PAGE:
She lived with her mother and an older brother. Her mother had been overworked since her divorce, which was when the client was in fifth grade. The chi1d's father was drunk and acted violently. So her home was not stable.

The expression of the girl when I met her at the first session was completely shrunken from overstrain. Her clumsy walking, timid eyes, and unclear talking showed it.

At the sessions 2, 3, and 4, the girl began to bring presents for me. Gradually she tried to come closer, but it was something like beating the air. She kept chattering restlessly and could not calm down.

Through sessions 1 to 5, although the relationship between the girl and myself was getting closer little by little, she could not keep calm, and her playing and talking were emotionally superficial. I thought it was necessary to "put” something down which was moving about in her and annoyed her, in order that she could be calm and feel herself. So when the girl drew something unexpectedly, I took advantage of this. I carried on this method at sessions 6 and 7.

Session 6

In the playroom, the girl and I, chatted while strolling and fingering toys. The girl kept on chattering in a monotone about cats, Fuch who was her only friend, and her classroom teacher, all mixed up.

Her eyes were not fixed on anything and darted about restlessly. I was looking for a chance to settle. I could do nothing but chime in with the girl.

“Do you want to draw something?” I said, when she was fingering crayons and a piece of paper. Then we

scattered many crayons and sheets of paper on the floor.

In the middle of these, we lay prostrate side by side, and did drawing a little. (Hereafter, we were lying on the f1oor.)

I thought it was a good state for focusing, so I suggested that she should clear her mind by drawing.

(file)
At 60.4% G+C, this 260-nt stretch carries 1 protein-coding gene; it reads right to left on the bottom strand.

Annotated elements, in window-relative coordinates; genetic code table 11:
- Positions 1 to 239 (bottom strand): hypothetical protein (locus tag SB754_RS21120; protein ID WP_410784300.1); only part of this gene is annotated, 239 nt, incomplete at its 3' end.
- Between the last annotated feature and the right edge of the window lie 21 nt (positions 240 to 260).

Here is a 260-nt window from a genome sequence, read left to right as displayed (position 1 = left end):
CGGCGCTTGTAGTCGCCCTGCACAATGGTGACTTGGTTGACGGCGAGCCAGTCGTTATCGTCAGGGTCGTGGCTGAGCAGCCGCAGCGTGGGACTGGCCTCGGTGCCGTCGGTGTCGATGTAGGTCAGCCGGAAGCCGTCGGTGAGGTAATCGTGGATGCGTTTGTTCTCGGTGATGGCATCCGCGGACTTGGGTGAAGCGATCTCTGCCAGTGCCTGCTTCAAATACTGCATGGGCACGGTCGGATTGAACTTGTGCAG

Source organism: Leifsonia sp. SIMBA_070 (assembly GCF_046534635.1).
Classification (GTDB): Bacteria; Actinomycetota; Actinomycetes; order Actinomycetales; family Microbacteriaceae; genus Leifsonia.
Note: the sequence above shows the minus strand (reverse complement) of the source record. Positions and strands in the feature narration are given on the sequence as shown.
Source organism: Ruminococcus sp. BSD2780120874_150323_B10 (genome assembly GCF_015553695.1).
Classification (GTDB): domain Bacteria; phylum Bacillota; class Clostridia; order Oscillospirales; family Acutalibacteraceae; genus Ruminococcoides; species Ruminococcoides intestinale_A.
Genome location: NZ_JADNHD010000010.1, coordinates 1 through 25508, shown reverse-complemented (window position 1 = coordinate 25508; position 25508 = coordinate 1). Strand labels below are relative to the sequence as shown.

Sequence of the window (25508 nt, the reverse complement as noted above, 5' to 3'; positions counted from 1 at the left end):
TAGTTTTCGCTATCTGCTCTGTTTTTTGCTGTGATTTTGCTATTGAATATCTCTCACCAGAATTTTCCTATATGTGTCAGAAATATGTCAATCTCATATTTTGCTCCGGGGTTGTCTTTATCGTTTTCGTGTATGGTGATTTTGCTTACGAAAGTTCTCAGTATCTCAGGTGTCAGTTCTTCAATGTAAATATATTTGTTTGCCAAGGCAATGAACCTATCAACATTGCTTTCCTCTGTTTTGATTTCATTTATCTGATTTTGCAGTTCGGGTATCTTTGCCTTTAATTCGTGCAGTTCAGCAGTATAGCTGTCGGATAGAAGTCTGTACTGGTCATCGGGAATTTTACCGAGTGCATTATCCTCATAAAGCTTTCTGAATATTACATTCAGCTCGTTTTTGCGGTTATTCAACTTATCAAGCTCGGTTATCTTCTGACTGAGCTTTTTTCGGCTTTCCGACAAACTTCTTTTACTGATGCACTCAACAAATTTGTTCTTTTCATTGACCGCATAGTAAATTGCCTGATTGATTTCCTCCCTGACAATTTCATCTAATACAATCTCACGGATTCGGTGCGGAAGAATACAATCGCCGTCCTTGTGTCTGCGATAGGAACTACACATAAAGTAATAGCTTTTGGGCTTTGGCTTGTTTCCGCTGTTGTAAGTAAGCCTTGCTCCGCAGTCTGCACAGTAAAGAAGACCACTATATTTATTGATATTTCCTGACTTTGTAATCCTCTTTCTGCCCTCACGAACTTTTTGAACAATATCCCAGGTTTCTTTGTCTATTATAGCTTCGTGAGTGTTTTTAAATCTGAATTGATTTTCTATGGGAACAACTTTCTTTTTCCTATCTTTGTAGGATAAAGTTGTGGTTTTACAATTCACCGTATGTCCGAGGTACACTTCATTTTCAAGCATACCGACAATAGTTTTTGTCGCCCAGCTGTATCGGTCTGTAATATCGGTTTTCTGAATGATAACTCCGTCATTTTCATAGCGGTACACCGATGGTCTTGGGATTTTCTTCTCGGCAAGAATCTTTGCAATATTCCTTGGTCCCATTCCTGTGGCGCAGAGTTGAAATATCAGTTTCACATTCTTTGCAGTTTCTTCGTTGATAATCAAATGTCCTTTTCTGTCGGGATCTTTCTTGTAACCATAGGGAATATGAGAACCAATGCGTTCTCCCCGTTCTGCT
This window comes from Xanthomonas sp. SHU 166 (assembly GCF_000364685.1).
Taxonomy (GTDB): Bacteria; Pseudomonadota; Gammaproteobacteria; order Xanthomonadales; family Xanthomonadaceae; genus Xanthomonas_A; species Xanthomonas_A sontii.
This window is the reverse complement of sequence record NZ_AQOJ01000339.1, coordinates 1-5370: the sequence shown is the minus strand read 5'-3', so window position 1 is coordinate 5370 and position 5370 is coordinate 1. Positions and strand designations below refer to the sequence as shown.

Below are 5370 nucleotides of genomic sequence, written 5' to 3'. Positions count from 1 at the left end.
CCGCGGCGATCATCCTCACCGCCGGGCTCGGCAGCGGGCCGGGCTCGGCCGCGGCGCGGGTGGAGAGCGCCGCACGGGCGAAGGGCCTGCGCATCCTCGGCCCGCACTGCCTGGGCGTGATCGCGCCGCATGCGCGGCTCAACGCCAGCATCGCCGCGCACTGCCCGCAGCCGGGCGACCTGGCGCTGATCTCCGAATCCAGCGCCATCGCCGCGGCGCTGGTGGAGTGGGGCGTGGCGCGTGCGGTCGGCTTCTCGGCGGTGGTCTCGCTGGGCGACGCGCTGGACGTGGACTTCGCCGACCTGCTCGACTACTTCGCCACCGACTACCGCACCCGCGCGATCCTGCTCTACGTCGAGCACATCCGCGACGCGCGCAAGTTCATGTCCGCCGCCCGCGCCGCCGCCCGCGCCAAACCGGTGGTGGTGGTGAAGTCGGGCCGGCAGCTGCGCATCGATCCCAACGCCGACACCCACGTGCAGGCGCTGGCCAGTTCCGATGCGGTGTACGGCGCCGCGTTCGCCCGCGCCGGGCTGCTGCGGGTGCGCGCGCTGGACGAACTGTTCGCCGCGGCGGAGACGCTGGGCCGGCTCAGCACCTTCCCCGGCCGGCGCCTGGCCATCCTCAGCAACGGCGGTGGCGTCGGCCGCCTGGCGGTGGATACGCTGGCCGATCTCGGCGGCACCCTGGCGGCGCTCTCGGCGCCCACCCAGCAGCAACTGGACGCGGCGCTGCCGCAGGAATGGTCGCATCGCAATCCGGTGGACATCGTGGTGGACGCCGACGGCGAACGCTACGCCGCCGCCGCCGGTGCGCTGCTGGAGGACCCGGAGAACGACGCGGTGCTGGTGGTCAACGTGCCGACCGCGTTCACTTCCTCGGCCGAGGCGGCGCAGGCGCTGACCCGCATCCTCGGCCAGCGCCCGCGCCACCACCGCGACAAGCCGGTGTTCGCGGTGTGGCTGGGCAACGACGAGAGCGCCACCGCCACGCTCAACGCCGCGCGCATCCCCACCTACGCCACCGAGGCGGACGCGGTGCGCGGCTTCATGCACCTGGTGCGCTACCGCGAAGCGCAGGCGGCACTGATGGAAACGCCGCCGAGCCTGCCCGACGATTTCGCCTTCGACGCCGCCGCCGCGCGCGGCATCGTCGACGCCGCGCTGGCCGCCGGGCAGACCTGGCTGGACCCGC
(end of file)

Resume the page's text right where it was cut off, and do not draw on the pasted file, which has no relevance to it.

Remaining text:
(CL=client, TH=therapist, D=drawing)

CL l: How can I do it?

TH 1: Well then, how do you feel now?

CL 2: Er...I feel enjoyable. (Saying flatly)

TH 2: Then, draw your feelings, won’t you?

CL 3: (Draws flowers quickly, and then 1ies down.) D-(1)

TH 3: Say, do you have any troubles or problems these days?

CL 4: (Lies on her bock and closes her eyes.)

Yes, Fuch (her only friend) always watches TV when I go to see her. Even when I speak to her, she reads comics. (She tends to talk about comics.)

TH 4: When you think about Fuch, how do you feel?

CL 5: I get angry. (She draws an angry face and a crying face.) D-(2)

TH 5: Well, when you get angry, how do your stomach and chest feel?

CL 6: Er...I feel nauseated. (She chooses a black crayon slowly and carefully. Then she colors around the faces saying "nausea” outrageously.) D- (2)

TH 6: OK, you feel nauseated. (Points to the drawing.) Then, why don't you put it into something, say a box? Do you know a good container for it? Please tell me when you find it.

CL 7: (She seems to be thinking about it, and respond a little later.) A dustbin, I wilt throw it into a dustbin.

TH 7: AII right, then put the nausea into a dustbin in your mind.

CL 8: (Eyes are closed.) OK. I put it in.

TH 8: Put it in? Then draw it.

Q 9: (She draws a dustbin with a top and puts "nausea" in it by drawing with a black crayon. She looks at it for a while and adds "You are defeated” in writing.) D-(3)

TH 9: As you have just put “nause” in, ask if there are any other feelings.

CL 10: Umm... (She stays still quite a long time lying on her back.)

TH 10: You can say anything. Please tell when something comes up.

CL 11: Say, Fuch phones me when she comes home from school.

TH 11: To you. How do you feel when she phones you?

CL 12: I feel happy. (She draws a smiling girl.) D-(4}

TH 12: So, you feel happy. What is it like?

CL 13: Let me see. (She chooses a pink crayon.) Like this (draws waves,) and I’m fluttered.

(She writes “f1uttered”.) D- (5)